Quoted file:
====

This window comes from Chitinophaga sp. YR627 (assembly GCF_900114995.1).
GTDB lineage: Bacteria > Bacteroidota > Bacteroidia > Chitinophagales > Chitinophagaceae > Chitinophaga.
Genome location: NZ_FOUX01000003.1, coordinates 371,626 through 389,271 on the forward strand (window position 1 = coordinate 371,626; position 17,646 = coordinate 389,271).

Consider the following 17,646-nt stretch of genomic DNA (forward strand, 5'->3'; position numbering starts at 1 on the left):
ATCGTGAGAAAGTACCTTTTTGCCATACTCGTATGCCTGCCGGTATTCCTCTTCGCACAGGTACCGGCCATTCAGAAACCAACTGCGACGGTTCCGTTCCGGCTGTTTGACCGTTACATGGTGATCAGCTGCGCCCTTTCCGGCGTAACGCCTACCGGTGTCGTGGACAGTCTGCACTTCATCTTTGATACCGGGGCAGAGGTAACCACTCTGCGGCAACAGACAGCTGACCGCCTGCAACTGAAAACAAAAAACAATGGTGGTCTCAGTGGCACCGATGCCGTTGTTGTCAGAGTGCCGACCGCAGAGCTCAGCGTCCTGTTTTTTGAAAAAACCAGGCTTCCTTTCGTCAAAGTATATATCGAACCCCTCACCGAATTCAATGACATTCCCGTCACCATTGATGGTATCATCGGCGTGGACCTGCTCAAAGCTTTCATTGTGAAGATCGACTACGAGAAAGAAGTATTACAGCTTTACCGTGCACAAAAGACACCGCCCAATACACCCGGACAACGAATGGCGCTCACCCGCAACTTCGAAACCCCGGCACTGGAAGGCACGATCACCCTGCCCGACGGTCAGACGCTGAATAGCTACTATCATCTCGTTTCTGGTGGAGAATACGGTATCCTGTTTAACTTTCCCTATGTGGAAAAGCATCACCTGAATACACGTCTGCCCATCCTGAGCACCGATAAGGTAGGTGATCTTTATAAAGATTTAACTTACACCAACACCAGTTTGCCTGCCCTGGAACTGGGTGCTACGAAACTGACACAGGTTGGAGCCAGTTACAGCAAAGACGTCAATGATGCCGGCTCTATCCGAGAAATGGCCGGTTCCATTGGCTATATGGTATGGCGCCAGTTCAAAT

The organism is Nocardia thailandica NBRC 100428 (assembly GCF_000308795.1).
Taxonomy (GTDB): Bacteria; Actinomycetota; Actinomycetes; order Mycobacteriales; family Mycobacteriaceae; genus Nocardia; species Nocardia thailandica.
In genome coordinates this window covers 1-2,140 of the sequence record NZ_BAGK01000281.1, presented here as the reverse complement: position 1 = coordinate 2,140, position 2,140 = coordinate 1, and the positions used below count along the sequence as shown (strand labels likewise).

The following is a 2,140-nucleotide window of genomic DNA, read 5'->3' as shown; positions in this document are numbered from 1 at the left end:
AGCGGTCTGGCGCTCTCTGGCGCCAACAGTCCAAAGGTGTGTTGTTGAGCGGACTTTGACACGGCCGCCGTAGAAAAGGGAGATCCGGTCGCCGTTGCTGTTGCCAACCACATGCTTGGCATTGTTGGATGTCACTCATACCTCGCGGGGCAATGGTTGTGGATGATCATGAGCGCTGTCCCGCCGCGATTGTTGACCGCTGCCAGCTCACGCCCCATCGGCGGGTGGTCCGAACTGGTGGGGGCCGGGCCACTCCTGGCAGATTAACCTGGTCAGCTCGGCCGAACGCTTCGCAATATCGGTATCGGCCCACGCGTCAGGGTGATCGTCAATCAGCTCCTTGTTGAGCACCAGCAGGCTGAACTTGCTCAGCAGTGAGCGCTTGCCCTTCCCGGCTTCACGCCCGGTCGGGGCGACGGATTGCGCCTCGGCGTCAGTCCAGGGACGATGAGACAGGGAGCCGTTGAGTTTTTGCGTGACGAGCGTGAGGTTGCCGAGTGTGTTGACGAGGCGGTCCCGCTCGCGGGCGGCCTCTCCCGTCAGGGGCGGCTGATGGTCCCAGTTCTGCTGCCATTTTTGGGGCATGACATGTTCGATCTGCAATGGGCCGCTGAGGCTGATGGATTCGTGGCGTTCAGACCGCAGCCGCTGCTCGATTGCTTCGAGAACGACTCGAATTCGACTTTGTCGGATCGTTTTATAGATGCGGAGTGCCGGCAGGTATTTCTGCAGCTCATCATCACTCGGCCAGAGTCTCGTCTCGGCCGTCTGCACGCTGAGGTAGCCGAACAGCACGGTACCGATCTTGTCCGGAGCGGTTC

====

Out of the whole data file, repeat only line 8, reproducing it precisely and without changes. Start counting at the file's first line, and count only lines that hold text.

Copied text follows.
In genome coordinates this window covers 1-2,140 of the sequence record NZ_BAGK01000281.1, presented here as the reverse complement: position 1 = coordinate 2,140, position 2,140 = coordinate 1, and the positions used below count along the sequence as shown (strand labels likewise).